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Multistudy Report

Development of Short and Ultra-Short Forms of the Multidimensional Self-Esteem Scale

Relations to the Big Five, Narcissism, and Academic Achievement in Adults and Adolescents

Published Online:https://doi.org/10.1027/1015-5759/a000660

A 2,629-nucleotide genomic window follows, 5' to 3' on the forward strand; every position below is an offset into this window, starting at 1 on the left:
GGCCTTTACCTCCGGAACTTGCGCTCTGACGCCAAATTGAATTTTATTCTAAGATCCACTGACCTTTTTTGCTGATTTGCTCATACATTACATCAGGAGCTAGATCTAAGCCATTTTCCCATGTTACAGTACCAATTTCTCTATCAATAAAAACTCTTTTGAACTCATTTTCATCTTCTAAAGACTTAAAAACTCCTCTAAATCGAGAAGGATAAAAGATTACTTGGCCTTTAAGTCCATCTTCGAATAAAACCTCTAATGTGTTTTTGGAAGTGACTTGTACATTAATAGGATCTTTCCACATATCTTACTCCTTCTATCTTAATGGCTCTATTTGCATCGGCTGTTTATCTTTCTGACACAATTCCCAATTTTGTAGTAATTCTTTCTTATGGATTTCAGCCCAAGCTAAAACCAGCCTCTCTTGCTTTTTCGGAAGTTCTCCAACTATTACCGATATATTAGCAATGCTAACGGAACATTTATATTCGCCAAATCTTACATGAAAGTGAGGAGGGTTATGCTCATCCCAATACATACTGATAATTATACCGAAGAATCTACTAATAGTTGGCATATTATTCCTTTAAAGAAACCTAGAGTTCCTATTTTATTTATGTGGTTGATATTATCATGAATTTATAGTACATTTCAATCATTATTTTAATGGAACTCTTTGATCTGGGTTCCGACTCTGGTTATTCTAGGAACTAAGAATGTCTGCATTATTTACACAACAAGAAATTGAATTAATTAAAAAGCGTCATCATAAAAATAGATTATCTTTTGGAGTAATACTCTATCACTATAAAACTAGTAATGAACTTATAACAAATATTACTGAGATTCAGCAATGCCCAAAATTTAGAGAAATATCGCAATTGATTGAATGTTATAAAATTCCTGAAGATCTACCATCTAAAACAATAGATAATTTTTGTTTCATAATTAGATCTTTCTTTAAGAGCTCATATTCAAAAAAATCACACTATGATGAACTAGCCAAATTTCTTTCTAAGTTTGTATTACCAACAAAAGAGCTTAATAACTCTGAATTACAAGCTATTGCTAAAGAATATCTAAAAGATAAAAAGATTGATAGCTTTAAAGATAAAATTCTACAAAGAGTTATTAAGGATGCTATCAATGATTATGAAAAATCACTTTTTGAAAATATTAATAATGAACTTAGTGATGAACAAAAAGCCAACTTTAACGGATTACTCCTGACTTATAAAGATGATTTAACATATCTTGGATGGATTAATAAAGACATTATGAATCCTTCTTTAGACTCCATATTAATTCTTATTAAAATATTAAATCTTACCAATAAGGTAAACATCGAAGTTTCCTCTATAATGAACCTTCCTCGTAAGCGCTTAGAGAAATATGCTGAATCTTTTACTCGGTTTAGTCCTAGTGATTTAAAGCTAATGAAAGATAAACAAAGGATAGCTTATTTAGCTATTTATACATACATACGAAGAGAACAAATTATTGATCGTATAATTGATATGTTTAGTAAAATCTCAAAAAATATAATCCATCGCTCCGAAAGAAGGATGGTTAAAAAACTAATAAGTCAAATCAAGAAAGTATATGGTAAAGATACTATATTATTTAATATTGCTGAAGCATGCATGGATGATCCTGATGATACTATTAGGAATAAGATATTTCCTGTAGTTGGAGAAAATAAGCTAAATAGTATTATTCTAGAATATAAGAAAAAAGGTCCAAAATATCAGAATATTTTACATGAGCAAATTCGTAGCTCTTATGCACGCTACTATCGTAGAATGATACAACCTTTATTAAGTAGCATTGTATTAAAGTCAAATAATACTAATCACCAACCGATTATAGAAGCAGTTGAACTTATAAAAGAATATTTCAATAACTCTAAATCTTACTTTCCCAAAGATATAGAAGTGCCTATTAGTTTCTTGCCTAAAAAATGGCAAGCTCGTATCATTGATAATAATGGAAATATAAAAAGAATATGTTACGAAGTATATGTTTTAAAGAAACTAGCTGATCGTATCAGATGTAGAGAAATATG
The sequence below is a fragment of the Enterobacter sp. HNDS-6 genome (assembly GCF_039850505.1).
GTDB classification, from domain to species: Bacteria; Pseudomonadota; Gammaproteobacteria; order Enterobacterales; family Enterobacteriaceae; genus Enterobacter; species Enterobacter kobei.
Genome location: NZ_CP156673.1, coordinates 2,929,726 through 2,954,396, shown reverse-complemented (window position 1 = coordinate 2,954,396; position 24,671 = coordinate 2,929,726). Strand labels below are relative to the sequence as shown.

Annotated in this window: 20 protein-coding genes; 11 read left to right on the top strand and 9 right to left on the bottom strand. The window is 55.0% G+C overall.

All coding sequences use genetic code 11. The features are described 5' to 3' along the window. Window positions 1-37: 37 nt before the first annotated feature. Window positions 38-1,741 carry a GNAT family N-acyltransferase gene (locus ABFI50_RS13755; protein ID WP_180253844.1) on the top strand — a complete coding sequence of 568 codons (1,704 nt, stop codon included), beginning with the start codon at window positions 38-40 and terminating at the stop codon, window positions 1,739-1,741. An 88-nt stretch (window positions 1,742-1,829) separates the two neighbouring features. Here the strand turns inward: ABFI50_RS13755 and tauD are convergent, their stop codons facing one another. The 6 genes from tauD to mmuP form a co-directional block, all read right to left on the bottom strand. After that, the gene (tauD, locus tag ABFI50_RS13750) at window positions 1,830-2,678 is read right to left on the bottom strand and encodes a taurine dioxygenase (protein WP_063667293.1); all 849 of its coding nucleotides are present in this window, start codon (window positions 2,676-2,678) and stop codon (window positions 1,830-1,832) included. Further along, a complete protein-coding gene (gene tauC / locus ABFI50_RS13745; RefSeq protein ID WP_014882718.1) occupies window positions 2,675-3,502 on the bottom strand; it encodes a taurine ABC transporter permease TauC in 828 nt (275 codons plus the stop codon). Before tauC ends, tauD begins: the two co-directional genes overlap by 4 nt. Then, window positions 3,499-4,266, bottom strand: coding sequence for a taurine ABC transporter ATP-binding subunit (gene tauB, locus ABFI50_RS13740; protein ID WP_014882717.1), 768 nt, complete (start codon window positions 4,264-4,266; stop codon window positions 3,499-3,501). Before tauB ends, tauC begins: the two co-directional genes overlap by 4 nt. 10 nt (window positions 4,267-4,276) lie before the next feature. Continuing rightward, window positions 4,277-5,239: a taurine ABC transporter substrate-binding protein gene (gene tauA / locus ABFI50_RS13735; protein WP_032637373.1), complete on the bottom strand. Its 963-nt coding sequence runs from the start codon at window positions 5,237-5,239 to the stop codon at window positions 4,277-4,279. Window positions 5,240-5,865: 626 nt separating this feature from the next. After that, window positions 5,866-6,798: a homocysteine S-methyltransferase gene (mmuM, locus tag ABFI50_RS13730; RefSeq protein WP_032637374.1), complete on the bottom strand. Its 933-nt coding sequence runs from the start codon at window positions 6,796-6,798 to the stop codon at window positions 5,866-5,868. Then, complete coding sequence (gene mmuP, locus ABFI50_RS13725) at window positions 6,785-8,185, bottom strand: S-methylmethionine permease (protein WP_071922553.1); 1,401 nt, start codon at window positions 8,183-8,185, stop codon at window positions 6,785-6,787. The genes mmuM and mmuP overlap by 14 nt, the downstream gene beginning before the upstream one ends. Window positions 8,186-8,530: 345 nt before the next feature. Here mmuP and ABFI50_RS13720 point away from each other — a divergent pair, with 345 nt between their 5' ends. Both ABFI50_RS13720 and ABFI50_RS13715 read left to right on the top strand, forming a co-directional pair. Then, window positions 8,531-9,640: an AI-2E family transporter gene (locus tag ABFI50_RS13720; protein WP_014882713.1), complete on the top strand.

Abstract. The multidimensional assessment of self-esteem plays an important role in self-esteem research. In this article, we present the development of a short form and an ultra-short form of the Multidimensional Self-Esteem Scale (MSES; Schütz et al., 2016). Items were selected by eliminating redundant items and by using a deterministic search algorithm in a sample of 644 adults (Mage = 47.0). Construct validity was established by investigating the relations between each MSES short form and other constructs and cross-validating the factor structure of both short forms of the MSES in 674 adolescents (Mage = 14.2) and in 425 adults from a preregistered study (Mage = 49.1). Both short scales demonstrated satisfactory reliability and factorial validity in all samples. Analyses examining relations with the Big Five personality traits, narcissism, and academic achievement supported construct validity in all age groups. The present research indicates that the short versions of the MSES are economic and valid instruments for measuring multidimensional self-esteem in adolescents and adults. The short form (MSES-24) should be particularly useful in applied research settings with a need to reduce participants’ burden, whereas the ultra-short form (MSES-12) may prove convenient for panel studies and large-scale research with limited time capacities.

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